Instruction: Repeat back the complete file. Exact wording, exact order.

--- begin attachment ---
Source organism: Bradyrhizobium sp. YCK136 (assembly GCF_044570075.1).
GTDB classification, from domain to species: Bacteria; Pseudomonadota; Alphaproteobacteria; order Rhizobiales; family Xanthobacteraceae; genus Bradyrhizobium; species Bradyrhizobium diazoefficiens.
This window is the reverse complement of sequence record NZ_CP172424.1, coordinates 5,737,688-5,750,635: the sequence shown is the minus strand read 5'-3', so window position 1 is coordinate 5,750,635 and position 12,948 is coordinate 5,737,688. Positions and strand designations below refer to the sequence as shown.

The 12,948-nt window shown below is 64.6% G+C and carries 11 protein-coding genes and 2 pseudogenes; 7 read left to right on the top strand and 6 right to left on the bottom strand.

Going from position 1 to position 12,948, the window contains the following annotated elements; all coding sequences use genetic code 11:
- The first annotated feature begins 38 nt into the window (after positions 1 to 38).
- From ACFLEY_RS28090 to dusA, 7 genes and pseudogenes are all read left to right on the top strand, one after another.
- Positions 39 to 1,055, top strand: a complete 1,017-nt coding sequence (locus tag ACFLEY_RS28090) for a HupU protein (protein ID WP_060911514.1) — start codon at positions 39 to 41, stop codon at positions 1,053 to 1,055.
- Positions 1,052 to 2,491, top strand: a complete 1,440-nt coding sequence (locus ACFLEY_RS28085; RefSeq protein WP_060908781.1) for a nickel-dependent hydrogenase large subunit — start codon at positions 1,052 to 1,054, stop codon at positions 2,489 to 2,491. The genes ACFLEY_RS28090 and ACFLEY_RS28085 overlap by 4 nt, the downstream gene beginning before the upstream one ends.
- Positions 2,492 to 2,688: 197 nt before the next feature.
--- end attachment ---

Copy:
Source organism: Bradyrhizobium sp. YCK136 (assembly GCF_044570075.1).
GTDB classification, from domain to species: Bacteria; Pseudomonadota; Alphaproteobacteria; order Rhizobiales; family Xanthobacteraceae; genus Bradyrhizobium; species Bradyrhizobium diazoefficiens.
This window is the reverse complement of sequence record NZ_CP172424.1, coordinates 5,737,688-5,750,635: the sequence shown is the minus strand read 5'-3', so window position 1 is coordinate 5,750,635 and position 12,948 is coordinate 5,737,688. Positions and strand designations below refer to the sequence as shown.

The 12,948-nt window shown below is 64.6% G+C and carries 11 protein-coding genes and 2 pseudogenes; 7 read left to right on the top strand and 6 right to left on the bottom strand.

Going from position 1 to position 12,948, the window contains the following annotated elements; all coding sequences use genetic code 11:
- The first annotated feature begins 38 nt into the window (after positions 1 to 38).
- From ACFLEY_RS28090 to dusA, 7 genes and pseudogenes are all read left to right on the top strand, one after another.
- Positions 39 to 1,055, top strand: a complete 1,017-nt coding sequence (locus tag ACFLEY_RS28090) for a HupU protein (protein ID WP_060911514.1) — start codon at positions 39 to 41, stop codon at positions 1,053 to 1,055.
- Positions 1,052 to 2,491, top strand: a complete 1,440-nt coding sequence (locus ACFLEY_RS28085; RefSeq protein WP_060908781.1) for a nickel-dependent hydrogenase large subunit — start codon at positions 1,052 to 1,054, stop codon at positions 2,489 to 2,491. The genes ACFLEY_RS28090 and ACFLEY_RS28085 overlap by 4 nt, the downstream gene beginning before the upstream one ends.
- Positions 2,492 to 2,688: 197 nt before the next feature.